Following US President Joe Biden’s climate action announcements on Earth Day, 22 April 2021, which represented the single largest ever commitment to emisssions reductions. Niklas Höhne, of NewClimate Institute, believes we are now reaching a global tipping point.
"With other big emitters like Japan, the EU and the UK also stepping up, we are now starting to see the kind of near-term climate action the world needs to win the race to net zero by 2050, and keep warming to 1.5°C,” said Höhne.
However, he warns that “the gap is still huge,” so there is still a lot of work to be done.
Smart connected systems are uniquely positioned to help businesses and cities participate in climate action initiatives around the world. And they’re essential to achieving those goals.
“We are now starting to see the kind of near-term climate action the world needs to win the race to net zero by 2050”
One simple and often overlooked way to get into the sustainability game is connected LED lighting. Are you aware, for example, that lighting consumes around half of a city’s total electricity use?
By reducing the energy needed for lighting, connected LED lighting systems can save up to 80% over conventional lighting systems.
In other words, energy-efficient lighting retrofits alone can reduce a city’s total energy budget by around 40%.
Now that incentive funds and subsidies for green renovations are being made available in the USA, the EU, and elsewhere. The world can’t afford not to retrofit lighting in built up areas, we have the technology. The only question is whether or not we have the will.
Energy efficient technology that boosts a digital era
But let’s look beyond lighting for a moment—or to be more precise, let’s look at how connected lighting contributes to climate action beyond illumination. Because lighting is already everywhere that people are, connected lighting systems can serve as the perfect platform for distributing Internet of Things (IoT) capabilities that promise to make businesses and cities smarter and more sustainable.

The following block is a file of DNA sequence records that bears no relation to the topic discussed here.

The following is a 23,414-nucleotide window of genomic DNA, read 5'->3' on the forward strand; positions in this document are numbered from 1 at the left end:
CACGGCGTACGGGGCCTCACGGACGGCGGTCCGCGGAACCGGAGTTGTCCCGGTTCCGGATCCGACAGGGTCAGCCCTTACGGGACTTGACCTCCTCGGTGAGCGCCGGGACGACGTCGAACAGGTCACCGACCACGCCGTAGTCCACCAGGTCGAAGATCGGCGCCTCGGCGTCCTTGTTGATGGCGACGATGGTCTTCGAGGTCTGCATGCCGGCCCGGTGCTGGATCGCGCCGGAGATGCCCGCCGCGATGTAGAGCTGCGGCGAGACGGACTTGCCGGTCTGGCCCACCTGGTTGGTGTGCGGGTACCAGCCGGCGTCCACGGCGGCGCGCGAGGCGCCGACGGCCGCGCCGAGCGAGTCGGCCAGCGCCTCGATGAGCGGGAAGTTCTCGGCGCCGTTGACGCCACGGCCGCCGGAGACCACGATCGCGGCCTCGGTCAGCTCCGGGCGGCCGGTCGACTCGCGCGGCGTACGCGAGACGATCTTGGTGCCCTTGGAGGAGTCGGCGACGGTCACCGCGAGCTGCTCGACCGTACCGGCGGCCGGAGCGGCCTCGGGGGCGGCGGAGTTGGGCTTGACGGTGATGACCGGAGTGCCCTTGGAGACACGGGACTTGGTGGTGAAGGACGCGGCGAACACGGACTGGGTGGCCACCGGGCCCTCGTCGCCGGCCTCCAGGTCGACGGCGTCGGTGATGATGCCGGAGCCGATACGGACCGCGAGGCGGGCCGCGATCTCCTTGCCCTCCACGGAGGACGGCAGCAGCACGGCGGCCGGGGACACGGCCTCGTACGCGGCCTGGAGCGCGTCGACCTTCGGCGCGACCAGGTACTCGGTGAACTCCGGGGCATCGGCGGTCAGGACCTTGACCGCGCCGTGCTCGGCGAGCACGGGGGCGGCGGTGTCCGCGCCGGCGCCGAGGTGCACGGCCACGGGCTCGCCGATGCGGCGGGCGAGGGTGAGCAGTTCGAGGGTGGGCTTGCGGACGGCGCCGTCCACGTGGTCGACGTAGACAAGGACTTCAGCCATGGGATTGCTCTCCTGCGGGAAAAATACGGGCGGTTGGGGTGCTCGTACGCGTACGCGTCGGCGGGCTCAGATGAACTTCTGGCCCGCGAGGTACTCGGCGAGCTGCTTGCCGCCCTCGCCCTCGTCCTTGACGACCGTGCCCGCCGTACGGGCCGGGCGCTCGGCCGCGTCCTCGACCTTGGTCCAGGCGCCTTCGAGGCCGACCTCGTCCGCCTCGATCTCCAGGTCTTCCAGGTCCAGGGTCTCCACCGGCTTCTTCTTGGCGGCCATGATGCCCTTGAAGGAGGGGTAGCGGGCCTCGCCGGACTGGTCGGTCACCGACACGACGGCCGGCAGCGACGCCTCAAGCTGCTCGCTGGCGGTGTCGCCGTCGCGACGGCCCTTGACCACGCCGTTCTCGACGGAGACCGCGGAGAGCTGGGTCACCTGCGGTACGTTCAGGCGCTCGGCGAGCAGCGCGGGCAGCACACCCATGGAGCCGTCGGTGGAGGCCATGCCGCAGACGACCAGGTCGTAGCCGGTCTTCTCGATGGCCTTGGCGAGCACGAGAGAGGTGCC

Such IoT capabilities include smart solutions that can make renovated buildings not only greener but also healthier and more user-friendly.
They could also include smart city technologies – such as built-in charging points - to support the widespread use of electric vehicles (EVs) alongside the next generation of carbon-zero public transport.
The global response to climate change will undoubtedly unfold in increments, and there will almost certainly be setbacks and unforeseeable challenges, as there are with any major push for innovation.
But the global indications are, that things are about to change.
For more details, read this article on green deals around the world, about Interact, Signify’s connected lighting software and systems for the IoT.
Find out more on Signify Green Switch here: https://www.signify.com/global/sustainability/green-switch
This article reflects the views of the author and not the views of The Parliament Magazine or of the Dods Group